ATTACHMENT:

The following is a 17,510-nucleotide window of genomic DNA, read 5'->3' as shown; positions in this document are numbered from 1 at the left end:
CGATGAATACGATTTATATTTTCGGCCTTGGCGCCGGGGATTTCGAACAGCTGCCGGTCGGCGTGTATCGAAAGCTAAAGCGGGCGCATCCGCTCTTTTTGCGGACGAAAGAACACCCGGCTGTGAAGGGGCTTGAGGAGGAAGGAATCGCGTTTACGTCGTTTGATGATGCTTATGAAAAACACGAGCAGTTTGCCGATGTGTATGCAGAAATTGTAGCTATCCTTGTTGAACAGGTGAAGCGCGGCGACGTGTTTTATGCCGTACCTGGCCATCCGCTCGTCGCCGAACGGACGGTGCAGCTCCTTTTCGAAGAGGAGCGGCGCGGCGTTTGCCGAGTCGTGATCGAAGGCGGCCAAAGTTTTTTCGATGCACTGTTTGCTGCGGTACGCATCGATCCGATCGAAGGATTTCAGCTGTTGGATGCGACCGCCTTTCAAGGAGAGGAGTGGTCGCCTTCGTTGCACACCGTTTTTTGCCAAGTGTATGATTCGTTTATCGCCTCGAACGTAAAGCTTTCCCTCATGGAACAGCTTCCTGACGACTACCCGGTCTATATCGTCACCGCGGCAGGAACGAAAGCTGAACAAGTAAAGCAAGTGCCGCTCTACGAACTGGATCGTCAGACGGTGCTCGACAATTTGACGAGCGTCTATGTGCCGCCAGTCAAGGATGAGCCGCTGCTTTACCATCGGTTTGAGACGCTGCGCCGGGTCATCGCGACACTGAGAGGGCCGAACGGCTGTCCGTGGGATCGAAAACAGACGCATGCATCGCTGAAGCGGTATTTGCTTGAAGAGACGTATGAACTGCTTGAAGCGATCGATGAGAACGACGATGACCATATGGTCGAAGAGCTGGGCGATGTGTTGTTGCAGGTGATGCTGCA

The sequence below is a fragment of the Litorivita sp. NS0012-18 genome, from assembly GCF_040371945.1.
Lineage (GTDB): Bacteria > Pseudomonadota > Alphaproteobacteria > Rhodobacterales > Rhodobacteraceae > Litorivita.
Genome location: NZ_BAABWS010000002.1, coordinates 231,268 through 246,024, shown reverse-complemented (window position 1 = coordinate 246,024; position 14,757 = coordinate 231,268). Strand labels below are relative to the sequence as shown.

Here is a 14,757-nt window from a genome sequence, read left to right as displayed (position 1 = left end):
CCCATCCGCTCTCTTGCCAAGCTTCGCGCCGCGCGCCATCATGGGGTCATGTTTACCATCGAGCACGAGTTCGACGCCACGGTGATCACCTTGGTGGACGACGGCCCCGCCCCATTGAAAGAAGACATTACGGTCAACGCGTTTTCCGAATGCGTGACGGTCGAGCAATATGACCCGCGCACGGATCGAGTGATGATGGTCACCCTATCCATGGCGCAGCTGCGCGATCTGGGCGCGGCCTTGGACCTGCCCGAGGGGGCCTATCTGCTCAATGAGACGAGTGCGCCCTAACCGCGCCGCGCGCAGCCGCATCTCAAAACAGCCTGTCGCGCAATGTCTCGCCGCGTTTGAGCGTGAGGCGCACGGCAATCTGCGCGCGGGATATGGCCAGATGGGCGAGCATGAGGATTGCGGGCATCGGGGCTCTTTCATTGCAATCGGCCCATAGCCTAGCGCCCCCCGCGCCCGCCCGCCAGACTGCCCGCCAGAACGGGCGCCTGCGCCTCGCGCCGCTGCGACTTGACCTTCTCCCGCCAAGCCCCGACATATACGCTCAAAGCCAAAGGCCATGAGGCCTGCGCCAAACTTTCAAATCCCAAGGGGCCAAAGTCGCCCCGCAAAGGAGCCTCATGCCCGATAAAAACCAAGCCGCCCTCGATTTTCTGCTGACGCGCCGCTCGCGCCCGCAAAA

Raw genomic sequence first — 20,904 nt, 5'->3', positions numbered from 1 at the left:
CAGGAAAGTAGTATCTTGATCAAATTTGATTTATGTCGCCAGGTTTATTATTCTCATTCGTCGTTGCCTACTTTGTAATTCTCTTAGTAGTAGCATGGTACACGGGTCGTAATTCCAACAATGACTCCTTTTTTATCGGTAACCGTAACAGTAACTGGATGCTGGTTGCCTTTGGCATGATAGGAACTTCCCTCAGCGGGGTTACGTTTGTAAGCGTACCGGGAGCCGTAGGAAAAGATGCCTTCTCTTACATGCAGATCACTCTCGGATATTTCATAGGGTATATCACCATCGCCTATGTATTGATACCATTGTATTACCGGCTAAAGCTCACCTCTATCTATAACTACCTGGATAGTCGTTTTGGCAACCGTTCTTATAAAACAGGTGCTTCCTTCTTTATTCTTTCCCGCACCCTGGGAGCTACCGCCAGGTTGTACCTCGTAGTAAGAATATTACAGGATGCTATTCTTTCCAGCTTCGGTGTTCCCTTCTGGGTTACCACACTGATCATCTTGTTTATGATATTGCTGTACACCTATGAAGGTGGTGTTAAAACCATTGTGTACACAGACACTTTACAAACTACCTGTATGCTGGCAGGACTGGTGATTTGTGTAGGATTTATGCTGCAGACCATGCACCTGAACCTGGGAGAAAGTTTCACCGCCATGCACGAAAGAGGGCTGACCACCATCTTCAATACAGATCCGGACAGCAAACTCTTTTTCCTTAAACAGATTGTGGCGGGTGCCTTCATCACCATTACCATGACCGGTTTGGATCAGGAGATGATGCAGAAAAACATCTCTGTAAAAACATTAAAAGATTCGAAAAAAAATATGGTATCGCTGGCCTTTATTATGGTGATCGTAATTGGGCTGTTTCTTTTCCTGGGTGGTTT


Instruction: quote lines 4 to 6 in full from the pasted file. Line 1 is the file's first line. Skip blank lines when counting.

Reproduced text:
Lineage (GTDB): Bacteria > Pseudomonadota > Alphaproteobacteria > Rhodobacterales > Rhodobacteraceae > Litorivita.
Genome location: NZ_BAABWS010000002.1, coordinates 231,268 through 246,024, shown reverse-complemented (window position 1 = coordinate 246,024; position 14,757 = coordinate 231,268). Strand labels below are relative to the sequence as shown.

Here is a 14,757-nt window from a genome sequence, read left to right as displayed (position 1 = left end):